Can you rise to the challenge like food writer, Megan Kimble did? For one whole year, Kimble decided to steer clear of the processed food group (aka almost everything in stores now days), and provided insight of her journey through an interview done by, Kate Bratskier with The Huffington Post. Kimble documented her journey, the lessons she learned and the changes she made in her new book, “Unprocessed: My City-Dwelling Year of Reclaiming Real Food“.
-What was your biggest challenge throughout the year?
Going out, for sure. There’s such a social aspect of food; so much of eating is being with friends and partaking in what others are partaking in. Forever, humans have bonded over the sharing of food. It’d be really hard to meet up with friends, where everyone would be having pizza. It was really hard to be professional and to go to work functions — you don’t want to talk about what you eat with everyone. That was definitely the hardest part.
-Did you drink any alcohol?
I drank beer and wine. I tried to drink only beers from breweries I could identify. For me, the premise for what I considered unprocessed was theoretically being able to make it at my house. I could have brewed wine or beer at home. I made mead at home. It’s basically the lowest-cost alcohol you can make on your own. Part of the bargain of this whole thing was figuring out how to not put my life on hold. I wanted to try my best to make sure the drinks weren’t processed, but also wanted to be able to connect with people.
-Did you have any slip-ups during the course of the year?
Of course. I was a single when I started the year and then wanted to start dating. I went out with this guy who sort of ordered food for us in this really macho, annoying way and then food came and I didn’t know what to do. It was a sushi roll. White rice is processed, but I decided to make an exception. I immediately regretted it, especially because later in the date I found out that the guy didn’t believe that global warming was a real thing. I write about food and the environment so that’s kind of a deal breaker. What are you gonna do? When you eat out, it’s so hard to know what’s in your food. I’d ask so many questions, but at some point you have to move on and hope for the best.
-What was the first thing you ate when your year was up?
A Sonoran hot dog and a Diet Coke. The Diet Coke tasted terrible after a year without soda. It tasted like straight chemicals. Actually, I’ve totally kicked the soda habit — it just doesn’t taste good to me anymore. I used to eat more snack foods, like packaged cookies, chips and stuff like that. Now that snack food genre stuff doesn’t make me feel good or keep me full. That was a nice sort of side effect of the year — a lot of these processed foods are still kind of invisible to me and my cravings.
We all get that ‘gut feeling’ that tells you to either take that leap of faith, or to hold off, that something isn’t quite right. The intuit feeling is so unexplainable, but yet so understandable and it is a natural gift that will always be present, whether you’re in touch with it or not. Learn to maximize this gift by exploring habits from the highly intuitive from, Sophy Burnham, bestselling author of The Art of Intuition:
They listen to their inner voice
“It’s very easy to dismiss intuition,” says Burnham. “But it’s a great gift that needs to be noticed. ” The No. 1 thing that distinguishes intuitive people is that they listen to, rather than ignore, the guidance of their intuitions and gut feelings.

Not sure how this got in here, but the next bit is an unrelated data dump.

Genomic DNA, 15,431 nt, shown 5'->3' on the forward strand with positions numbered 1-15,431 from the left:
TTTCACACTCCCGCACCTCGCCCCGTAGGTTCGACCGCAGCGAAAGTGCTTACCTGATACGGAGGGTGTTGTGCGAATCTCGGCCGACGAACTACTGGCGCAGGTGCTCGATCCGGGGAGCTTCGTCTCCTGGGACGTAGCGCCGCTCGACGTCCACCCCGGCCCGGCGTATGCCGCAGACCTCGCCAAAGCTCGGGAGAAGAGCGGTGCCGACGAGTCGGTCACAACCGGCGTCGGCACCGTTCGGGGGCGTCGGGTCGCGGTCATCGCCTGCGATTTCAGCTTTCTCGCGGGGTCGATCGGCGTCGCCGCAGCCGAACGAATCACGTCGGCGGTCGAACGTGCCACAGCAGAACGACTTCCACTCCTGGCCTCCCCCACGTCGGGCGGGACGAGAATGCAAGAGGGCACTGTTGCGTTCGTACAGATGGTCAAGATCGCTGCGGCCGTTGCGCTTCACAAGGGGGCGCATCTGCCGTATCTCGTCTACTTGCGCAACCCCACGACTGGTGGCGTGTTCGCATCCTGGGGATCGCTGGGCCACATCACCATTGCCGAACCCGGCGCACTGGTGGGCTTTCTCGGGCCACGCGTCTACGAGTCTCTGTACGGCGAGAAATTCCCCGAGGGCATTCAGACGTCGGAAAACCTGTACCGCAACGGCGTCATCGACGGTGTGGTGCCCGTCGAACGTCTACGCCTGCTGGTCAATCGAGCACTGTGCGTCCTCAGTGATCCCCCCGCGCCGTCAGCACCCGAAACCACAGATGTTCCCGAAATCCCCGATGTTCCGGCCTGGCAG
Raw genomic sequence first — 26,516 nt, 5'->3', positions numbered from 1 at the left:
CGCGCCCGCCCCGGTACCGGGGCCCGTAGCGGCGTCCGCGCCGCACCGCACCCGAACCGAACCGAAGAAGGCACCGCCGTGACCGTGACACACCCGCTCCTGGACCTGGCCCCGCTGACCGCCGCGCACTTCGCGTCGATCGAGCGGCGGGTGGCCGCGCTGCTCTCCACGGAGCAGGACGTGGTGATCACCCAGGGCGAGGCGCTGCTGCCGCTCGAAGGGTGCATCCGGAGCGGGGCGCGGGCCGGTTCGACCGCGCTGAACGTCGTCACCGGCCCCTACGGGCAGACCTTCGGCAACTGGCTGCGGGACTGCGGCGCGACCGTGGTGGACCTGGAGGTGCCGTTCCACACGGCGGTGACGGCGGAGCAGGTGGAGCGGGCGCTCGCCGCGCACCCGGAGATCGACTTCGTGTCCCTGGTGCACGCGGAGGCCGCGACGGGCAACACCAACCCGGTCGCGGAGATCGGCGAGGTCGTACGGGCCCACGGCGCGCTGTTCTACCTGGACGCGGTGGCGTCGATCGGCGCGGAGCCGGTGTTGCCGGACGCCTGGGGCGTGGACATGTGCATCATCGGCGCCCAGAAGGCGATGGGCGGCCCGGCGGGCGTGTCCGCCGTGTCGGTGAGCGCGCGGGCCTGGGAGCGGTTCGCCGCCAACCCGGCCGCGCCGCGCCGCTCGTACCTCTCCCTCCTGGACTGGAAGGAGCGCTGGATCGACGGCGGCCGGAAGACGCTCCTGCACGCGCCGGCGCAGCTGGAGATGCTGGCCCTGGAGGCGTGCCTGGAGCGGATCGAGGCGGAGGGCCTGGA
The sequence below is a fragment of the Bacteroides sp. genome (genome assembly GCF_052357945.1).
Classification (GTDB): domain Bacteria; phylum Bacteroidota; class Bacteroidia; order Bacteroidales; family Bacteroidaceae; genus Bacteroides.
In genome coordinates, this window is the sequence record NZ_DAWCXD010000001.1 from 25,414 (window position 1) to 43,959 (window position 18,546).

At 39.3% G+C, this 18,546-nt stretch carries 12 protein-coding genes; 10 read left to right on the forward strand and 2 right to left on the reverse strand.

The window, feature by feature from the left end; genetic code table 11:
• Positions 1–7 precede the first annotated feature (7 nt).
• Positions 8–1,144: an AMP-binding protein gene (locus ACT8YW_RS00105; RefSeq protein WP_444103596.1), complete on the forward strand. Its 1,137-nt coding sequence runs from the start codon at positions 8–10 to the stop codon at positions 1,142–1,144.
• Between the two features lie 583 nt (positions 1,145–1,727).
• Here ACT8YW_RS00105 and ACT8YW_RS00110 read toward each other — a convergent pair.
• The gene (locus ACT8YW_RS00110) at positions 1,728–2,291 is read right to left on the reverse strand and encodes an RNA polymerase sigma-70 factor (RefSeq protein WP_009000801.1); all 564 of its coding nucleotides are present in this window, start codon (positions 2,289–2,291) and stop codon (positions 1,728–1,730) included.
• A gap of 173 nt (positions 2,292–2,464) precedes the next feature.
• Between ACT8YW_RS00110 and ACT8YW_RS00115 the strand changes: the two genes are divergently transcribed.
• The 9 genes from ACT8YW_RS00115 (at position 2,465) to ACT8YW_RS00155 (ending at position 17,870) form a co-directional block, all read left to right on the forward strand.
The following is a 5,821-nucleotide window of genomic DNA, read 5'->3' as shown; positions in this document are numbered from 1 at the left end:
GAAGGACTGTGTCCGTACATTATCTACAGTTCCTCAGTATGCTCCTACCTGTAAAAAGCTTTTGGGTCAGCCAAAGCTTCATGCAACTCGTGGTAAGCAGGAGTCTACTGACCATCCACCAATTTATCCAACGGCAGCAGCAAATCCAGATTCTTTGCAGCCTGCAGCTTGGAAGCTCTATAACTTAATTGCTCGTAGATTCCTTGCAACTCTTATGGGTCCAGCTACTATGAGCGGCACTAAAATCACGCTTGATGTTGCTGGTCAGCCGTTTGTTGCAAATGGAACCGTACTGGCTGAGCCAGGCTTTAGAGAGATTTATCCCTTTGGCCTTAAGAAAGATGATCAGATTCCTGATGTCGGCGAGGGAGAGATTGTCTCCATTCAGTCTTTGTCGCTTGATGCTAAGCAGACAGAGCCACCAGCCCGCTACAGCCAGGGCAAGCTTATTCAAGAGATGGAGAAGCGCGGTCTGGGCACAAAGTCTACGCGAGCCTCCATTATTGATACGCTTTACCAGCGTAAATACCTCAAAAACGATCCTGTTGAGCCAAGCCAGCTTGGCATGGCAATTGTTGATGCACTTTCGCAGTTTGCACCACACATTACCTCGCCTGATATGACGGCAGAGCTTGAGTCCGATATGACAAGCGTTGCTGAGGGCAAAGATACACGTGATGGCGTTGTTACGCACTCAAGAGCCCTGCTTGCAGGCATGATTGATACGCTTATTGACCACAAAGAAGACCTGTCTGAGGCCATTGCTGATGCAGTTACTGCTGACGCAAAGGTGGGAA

“Everybody is connected to their intuition, but some people don’t pay attention to it as intuition,” Burnham say. “I have yet to meet a successful businessman that didn’t say, ‘I don’t know why I did that, it was just a hunch.'”
In order to make our best decisions, we need a balance of intuition — which serves to bridge the gap between instinct and reasoning — and rational thinking, according to Francis Cholle, author of The Intuitive Compass. But the cultural bias against following one’s instinct or intuition often leads to disregarding our hunches — to our own detriment. “We don’t have to reject scientific logic in order to benefit from instinct,” says Cholle. “We can honor and call upon all of these tools, and we can seek balance. And by seeking this balance we will finally bring all of the resources of our brain into action.”
2. They take time for solitude
If you want to get in touch with your intuition, a little time alone may be the most effective way. Just as solitude can help give rise to creative thinking, it can also help us connect to our deepest inner wisdom.
Intuitive people are often introverted, according to Burnham. But whether you’re an introvert or not, taking time for solitude can help you engage in deeper thought and reconnect with yourself.
“You have to be able to have a little bit of solitude; a little bit of silence,” she says. “In the middle of craziness … you can’t recognize [intuition] above all of the noise of everyday life.”
In fact, creative people are highly intuitive, explains Burnham, and just as you can increase your creativity through practice, you can boost your intuition. In fact, practicing one may build up the other.
4. They practice mindfulness
Meditation and other mindfulness practices can be an excellent way to tap into your intuition. As the Search Inside Yourself Leadership Institute explains, “Mindfulness can help you filter out mental chatter, weigh your options objectively, tune into your intuition and ultimately make a decision that you can stand behind completely.”
Mindfulness can also connect you to your intuition by boosting self-knowledge.A 2013 study published in the journal Perspectives on Psychological Science showed that mindfulness — defined as “paying attention to one’s current experience in a non-judgmental way” — may help us to better understand our own personalities. “ “